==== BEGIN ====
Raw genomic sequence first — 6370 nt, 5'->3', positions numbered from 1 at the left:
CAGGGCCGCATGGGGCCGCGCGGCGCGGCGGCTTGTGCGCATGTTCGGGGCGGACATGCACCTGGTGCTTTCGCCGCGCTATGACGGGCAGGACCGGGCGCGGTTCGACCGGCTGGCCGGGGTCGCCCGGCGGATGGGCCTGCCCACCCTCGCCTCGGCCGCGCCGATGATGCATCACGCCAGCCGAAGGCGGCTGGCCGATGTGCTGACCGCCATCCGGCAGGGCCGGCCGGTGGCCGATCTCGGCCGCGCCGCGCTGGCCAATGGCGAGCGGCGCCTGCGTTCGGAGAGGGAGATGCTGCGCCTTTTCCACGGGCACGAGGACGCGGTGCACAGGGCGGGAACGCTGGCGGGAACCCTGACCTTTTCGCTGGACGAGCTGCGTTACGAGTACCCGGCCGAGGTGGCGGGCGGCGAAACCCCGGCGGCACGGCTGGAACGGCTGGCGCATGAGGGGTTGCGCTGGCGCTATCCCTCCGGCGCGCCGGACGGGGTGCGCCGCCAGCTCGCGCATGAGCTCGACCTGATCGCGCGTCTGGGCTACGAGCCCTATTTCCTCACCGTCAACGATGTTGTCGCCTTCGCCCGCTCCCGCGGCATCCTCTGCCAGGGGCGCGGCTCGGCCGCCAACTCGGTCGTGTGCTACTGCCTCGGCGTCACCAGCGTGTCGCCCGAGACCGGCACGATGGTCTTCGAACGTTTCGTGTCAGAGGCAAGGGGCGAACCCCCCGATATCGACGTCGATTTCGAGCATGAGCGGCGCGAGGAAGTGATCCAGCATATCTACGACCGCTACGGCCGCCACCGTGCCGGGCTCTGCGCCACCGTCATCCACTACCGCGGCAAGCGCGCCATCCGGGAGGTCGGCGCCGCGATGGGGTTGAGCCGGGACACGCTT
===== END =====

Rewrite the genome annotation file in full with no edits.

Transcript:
Raw genomic sequence first — 6370 nt, 5'->3', positions numbered from 1 at the left:
CAGGGCCGCATGGGGCCGCGCGGCGCGGCGGCTTGTGCGCATGTTCGGGGCGGACATGCACCTGGTGCTTTCGCCGCGCTATGACGGGCAGGACCGGGCGCGGTTCGACCGGCTGGCCGGGGTCGCCCGGCGGATGGGCCTGCCCACCCTCGCCTCGGCCGCGCCGATGATGCATCACGCCAGCCGAAGGCGGCTGGCCGATGTGCTGACCGCCATCCGGCAGGGCCGGCCGGTGGCCGATCTCGGCCGCGCCGCGCTGGCCAATGGCGAGCGGCGCCTGCGTTCGGAGAGGGAGATGCTGCGCCTTTTCCACGGGCACGAGGACGCGGTGCACAGGGCGGGAACGCTGGCGGGAACCCTGACCTTTTCGCTGGACGAGCTGCGTTACGAGTACCCGGCCGAGGTGGCGGGCGGCGAAACCCCGGCGGCACGGCTGGAACGGCTGGCGCATGAGGGGTTGCGCTGGCGCTATCCCTCCGGCGCGCCGGACGGGGTGCGCCGCCAGCTCGCGCATGAGCTCGACCTGATCGCGCGTCTGGGCTACGAGCCCTATTTCCTCACCGTCAACGATGTTGTCGCCTTCGCCCGCTCCCGCGGCATCCTCTGCCAGGGGCGCGGCTCGGCCGCCAACTCGGTCGTGTGCTACTGCCTCGGCGTCACCAGCGTGTCGCCCGAGACCGGCACGATGGTCTTCGAACGTTTCGTGTCAGAGGCAAGGGGCGAACCCCCCGATATCGACGTCGATTTCGAGCATGAGCGGCGCGAGGAAGTGATCCAGCATATCTACGACCGCTACGGCCGCCACCGTGCCGGGCTCTGCGCCACCGTCATCCACTACCGCGGCAAGCGCGCCATCCGGGAGGTCGGCGCCGCGATGGGGTTGAGCCGGGACACGCTT